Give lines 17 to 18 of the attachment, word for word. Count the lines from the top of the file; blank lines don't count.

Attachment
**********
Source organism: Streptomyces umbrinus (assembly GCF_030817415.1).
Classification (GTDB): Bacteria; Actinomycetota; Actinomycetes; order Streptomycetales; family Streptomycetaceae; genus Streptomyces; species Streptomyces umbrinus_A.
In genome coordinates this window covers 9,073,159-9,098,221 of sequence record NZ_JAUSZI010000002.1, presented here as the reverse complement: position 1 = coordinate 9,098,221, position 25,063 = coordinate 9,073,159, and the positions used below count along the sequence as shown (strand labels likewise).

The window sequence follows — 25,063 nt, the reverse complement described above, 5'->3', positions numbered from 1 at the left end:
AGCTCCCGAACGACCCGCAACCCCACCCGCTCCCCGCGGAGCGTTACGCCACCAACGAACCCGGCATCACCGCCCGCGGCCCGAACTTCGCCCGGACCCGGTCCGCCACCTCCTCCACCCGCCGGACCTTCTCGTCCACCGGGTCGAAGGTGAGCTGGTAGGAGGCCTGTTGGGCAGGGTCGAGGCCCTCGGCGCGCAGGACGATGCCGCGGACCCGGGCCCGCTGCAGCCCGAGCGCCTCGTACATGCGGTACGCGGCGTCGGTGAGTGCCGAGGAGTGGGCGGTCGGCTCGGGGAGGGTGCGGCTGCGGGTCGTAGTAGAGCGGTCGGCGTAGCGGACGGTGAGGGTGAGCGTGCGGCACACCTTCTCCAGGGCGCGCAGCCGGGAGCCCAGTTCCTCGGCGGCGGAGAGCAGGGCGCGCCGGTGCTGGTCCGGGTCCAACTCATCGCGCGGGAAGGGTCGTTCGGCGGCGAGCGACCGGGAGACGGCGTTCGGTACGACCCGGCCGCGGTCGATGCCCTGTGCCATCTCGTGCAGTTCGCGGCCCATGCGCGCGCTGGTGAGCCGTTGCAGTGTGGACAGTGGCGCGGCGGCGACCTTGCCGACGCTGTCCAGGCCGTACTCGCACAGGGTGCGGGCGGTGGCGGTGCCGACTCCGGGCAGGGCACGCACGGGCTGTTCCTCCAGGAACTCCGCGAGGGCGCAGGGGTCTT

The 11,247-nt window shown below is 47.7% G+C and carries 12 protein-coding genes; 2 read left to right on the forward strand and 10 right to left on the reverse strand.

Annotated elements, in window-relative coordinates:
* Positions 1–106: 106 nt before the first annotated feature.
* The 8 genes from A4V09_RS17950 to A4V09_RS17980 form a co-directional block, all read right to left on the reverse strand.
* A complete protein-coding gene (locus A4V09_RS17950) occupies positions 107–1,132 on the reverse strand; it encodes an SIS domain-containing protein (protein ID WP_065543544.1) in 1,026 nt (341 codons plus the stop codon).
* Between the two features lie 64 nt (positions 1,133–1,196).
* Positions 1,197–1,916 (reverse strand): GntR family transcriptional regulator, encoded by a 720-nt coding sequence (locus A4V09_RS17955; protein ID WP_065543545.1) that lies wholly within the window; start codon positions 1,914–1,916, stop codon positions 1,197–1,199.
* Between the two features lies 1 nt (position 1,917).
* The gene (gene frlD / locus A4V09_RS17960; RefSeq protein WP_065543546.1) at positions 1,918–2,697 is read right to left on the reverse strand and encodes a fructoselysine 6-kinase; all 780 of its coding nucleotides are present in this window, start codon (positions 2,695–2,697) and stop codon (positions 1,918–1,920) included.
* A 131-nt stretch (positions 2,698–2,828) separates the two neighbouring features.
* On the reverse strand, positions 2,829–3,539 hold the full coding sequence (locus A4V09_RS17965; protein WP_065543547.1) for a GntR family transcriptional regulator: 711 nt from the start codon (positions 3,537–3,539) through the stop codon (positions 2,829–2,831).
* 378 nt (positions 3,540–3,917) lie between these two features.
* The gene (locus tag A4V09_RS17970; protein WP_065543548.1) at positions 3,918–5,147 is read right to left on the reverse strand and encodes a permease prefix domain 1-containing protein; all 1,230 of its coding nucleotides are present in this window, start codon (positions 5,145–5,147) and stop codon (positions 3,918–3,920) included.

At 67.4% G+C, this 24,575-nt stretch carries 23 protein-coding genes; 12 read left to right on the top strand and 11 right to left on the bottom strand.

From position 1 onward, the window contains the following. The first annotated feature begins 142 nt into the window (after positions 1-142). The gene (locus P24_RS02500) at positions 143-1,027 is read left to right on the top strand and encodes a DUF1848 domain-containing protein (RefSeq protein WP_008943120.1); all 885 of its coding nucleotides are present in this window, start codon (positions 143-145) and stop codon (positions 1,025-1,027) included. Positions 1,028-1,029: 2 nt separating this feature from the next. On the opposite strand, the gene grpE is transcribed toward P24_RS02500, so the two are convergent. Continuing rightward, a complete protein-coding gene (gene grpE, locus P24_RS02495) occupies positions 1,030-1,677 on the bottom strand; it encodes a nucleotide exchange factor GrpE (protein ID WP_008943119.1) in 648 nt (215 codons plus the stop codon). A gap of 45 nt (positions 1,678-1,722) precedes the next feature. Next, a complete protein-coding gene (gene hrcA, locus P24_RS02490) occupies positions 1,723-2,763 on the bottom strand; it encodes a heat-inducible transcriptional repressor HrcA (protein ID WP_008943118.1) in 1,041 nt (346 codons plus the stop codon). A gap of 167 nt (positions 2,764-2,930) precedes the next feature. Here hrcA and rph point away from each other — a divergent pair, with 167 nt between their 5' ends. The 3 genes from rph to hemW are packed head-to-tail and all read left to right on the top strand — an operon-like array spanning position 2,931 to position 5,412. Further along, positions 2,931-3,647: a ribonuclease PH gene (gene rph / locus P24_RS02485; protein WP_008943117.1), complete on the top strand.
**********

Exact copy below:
* 378 nt (positions 3,540–3,917) lie between these two features.
* The gene (locus tag A4V09_RS17970; protein WP_065543548.1) at positions 3,918–5,147 is read right to left on the reverse strand and encodes a permease prefix domain 1-containing protein; all 1,230 of its coding nucleotides are present in this window, start codon (positions 5,145–5,147) and stop codon (positions 3,918–3,920) included.